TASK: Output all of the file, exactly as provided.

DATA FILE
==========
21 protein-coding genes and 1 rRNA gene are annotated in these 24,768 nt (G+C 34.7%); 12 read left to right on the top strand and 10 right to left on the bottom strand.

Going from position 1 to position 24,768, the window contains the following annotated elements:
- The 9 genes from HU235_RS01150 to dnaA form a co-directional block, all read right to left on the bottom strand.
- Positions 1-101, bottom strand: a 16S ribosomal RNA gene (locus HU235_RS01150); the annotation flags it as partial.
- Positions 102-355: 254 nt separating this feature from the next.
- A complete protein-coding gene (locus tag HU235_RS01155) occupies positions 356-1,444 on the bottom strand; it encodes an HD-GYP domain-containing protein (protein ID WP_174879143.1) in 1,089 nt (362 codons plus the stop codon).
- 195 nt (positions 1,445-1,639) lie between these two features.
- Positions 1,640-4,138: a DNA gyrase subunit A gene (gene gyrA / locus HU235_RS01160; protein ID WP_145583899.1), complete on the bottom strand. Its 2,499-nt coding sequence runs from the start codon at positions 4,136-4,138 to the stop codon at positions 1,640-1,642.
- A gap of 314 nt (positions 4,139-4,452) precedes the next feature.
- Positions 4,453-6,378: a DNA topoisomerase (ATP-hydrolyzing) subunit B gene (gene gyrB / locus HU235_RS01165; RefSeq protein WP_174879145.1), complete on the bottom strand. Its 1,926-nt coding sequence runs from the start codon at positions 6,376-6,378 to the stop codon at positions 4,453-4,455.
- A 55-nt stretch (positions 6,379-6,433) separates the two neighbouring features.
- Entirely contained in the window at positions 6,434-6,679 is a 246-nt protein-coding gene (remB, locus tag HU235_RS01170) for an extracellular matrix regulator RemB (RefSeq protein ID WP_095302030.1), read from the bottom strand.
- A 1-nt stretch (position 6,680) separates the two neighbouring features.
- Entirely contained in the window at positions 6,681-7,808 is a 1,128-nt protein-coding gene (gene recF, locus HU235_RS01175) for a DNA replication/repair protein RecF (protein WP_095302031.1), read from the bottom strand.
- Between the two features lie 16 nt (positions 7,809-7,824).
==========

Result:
21 protein-coding genes and 1 rRNA gene are annotated in these 24,768 nt (G+C 34.7%); 12 read left to right on the top strand and 10 right to left on the bottom strand.

Going from position 1 to position 24,768, the window contains the following annotated elements:
- The 9 genes from HU235_RS01150 to dnaA form a co-directional block, all read right to left on the bottom strand.
- Positions 1-101, bottom strand: a 16S ribosomal RNA gene (locus HU235_RS01150); the annotation flags it as partial.
- Positions 102-355: 254 nt separating this feature from the next.
- A complete protein-coding gene (locus tag HU235_RS01155) occupies positions 356-1,444 on the bottom strand; it encodes an HD-GYP domain-containing protein (protein ID WP_174879143.1) in 1,089 nt (362 codons plus the stop codon).
- 195 nt (positions 1,445-1,639) lie between these two features.
- Positions 1,640-4,138: a DNA gyrase subunit A gene (gene gyrA / locus HU235_RS01160; protein ID WP_145583899.1), complete on the bottom strand. Its 2,499-nt coding sequence runs from the start codon at positions 4,136-4,138 to the stop codon at positions 1,640-1,642.
- A gap of 314 nt (positions 4,139-4,452) precedes the next feature.
- Positions 4,453-6,378: a DNA topoisomerase (ATP-hydrolyzing) subunit B gene (gene gyrB / locus HU235_RS01165; RefSeq protein WP_174879145.1), complete on the bottom strand. Its 1,926-nt coding sequence runs from the start codon at positions 6,376-6,378 to the stop codon at positions 4,453-4,455.
- A 55-nt stretch (positions 6,379-6,433) separates the two neighbouring features.
- Entirely contained in the window at positions 6,434-6,679 is a 246-nt protein-coding gene (remB, locus tag HU235_RS01170) for an extracellular matrix regulator RemB (RefSeq protein ID WP_095302030.1), read from the bottom strand.
- A 1-nt stretch (position 6,680) separates the two neighbouring features.
- Entirely contained in the window at positions 6,681-7,808 is a 1,128-nt protein-coding gene (gene recF, locus HU235_RS01175) for a DNA replication/repair protein RecF (protein WP_095302031.1), read from the bottom strand.
- Between the two features lie 16 nt (positions 7,809-7,824).